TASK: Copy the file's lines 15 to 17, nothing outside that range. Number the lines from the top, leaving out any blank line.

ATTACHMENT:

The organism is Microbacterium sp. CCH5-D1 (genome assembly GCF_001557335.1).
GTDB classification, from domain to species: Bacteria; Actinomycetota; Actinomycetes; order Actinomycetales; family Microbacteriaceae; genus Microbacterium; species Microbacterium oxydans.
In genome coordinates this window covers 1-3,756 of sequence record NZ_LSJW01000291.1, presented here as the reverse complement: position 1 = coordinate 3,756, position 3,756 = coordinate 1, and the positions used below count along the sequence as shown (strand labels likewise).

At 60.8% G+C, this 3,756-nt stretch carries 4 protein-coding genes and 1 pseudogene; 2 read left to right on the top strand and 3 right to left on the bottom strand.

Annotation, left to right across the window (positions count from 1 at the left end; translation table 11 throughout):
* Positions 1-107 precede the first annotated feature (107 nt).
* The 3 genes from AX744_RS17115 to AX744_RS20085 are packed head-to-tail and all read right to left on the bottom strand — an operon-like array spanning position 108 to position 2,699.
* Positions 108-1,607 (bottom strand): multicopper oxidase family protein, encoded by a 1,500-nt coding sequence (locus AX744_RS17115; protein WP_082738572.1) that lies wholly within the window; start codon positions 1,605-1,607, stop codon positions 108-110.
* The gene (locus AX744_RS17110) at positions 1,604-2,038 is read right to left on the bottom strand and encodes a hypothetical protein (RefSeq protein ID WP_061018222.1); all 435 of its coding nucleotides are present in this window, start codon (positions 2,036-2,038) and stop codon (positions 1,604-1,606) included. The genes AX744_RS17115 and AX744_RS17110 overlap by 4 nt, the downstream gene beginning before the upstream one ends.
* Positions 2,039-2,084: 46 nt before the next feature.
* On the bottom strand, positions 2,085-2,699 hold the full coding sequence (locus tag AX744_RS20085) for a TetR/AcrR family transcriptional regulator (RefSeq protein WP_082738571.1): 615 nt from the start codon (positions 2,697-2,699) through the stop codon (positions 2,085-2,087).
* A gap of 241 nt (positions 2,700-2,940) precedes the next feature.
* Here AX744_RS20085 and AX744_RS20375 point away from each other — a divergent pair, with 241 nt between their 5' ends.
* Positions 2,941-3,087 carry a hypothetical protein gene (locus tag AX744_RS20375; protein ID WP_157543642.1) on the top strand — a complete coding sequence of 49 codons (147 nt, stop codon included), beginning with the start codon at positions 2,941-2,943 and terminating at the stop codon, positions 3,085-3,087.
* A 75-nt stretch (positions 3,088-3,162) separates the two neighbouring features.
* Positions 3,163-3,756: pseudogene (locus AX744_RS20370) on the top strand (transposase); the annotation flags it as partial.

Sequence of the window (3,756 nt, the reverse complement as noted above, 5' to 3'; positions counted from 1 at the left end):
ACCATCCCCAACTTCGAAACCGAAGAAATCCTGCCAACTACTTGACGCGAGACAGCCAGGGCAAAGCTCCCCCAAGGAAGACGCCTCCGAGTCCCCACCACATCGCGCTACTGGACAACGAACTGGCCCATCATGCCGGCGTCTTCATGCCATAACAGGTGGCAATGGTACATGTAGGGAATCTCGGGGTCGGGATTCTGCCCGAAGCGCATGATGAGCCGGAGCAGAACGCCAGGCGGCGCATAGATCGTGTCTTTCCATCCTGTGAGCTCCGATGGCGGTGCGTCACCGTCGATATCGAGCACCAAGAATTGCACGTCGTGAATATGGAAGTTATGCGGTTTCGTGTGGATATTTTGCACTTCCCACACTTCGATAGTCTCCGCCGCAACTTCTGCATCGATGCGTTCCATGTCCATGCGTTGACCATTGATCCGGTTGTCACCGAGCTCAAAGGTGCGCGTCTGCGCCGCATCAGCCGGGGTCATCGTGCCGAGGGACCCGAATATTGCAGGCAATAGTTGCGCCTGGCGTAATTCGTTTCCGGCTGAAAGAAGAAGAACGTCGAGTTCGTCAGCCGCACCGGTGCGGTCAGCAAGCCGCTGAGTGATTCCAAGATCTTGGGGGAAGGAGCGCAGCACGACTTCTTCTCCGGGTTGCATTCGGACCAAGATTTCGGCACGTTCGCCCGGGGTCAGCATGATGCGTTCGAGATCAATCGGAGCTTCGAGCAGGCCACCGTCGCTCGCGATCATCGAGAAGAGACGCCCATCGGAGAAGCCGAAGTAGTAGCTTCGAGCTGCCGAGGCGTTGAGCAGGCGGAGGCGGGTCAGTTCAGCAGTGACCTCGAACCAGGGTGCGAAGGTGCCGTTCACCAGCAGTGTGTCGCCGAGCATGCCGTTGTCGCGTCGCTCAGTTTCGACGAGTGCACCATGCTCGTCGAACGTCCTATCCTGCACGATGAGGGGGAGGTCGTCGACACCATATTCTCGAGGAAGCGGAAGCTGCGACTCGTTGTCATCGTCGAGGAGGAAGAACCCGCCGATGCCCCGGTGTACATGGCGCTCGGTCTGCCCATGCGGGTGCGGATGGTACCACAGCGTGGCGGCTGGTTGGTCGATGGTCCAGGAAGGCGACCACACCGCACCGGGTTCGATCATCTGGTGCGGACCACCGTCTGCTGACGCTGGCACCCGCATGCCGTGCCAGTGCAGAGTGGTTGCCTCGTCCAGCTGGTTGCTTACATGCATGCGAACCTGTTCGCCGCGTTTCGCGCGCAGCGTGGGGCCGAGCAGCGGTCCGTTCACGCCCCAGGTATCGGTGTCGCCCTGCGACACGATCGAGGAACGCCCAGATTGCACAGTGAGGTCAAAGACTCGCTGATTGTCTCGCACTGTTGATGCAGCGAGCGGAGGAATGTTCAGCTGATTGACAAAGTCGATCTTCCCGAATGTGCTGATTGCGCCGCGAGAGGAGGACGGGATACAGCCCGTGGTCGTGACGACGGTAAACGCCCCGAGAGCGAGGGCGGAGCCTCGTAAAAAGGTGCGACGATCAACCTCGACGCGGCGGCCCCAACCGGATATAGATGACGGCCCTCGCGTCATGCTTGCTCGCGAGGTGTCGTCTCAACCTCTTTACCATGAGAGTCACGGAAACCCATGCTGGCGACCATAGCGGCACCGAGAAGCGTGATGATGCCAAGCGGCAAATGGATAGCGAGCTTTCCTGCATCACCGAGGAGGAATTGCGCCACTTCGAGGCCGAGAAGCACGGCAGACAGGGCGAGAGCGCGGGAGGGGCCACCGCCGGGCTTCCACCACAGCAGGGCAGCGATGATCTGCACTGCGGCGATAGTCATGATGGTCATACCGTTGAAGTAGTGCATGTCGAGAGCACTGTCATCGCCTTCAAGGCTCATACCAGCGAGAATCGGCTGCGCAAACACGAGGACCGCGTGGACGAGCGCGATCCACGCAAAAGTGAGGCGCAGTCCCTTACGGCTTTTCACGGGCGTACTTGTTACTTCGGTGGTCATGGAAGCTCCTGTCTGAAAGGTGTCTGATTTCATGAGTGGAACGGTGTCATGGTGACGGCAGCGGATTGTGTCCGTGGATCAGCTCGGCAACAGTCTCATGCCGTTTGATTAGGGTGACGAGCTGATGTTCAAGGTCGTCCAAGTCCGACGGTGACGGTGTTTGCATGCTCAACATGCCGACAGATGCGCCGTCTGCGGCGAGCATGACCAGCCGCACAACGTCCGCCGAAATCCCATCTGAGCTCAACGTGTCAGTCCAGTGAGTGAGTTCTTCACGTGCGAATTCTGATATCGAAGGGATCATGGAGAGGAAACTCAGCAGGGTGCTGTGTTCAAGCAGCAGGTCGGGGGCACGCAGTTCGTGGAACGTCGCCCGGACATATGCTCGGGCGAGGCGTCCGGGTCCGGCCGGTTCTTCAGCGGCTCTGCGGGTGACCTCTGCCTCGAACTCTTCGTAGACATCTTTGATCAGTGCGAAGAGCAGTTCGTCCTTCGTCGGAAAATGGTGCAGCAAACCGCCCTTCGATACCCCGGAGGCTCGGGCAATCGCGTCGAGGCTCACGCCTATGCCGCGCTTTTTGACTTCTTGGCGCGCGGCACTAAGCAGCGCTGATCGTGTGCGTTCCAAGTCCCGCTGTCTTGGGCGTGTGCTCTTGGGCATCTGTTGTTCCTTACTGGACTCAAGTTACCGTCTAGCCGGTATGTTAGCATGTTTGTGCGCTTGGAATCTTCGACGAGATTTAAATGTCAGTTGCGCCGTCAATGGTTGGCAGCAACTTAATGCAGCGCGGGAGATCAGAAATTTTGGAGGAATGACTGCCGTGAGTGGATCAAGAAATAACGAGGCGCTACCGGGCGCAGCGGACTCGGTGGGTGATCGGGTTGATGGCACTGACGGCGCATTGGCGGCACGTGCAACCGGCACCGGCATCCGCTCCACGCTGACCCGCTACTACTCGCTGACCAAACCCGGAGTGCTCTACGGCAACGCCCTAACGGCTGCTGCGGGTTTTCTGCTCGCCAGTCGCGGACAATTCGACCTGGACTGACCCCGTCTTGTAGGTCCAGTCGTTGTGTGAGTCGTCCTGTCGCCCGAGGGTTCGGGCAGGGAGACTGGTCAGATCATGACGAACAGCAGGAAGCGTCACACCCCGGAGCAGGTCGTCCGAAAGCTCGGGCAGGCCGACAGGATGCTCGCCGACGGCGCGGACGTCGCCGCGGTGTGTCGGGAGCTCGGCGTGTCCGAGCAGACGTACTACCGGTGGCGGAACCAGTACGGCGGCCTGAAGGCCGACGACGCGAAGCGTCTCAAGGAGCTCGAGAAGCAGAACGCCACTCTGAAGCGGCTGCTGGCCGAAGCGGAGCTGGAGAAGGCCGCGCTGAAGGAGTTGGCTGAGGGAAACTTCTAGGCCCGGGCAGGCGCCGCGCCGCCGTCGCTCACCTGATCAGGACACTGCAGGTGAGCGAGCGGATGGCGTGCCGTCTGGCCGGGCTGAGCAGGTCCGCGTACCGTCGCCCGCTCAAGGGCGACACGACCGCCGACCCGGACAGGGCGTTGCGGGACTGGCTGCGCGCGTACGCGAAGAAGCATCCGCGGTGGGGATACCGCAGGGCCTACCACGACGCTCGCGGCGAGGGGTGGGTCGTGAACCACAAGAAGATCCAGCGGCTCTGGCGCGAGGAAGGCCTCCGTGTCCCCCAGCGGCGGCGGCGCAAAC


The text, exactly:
* A 75-nt stretch (positions 3,088-3,162) separates the two neighbouring features.
* Positions 3,163-3,756: pseudogene (locus AX744_RS20370) on the top strand (transposase); the annotation flags it as partial.

Sequence of the window (3,756 nt, the reverse complement as noted above, 5' to 3'; positions counted from 1 at the left end):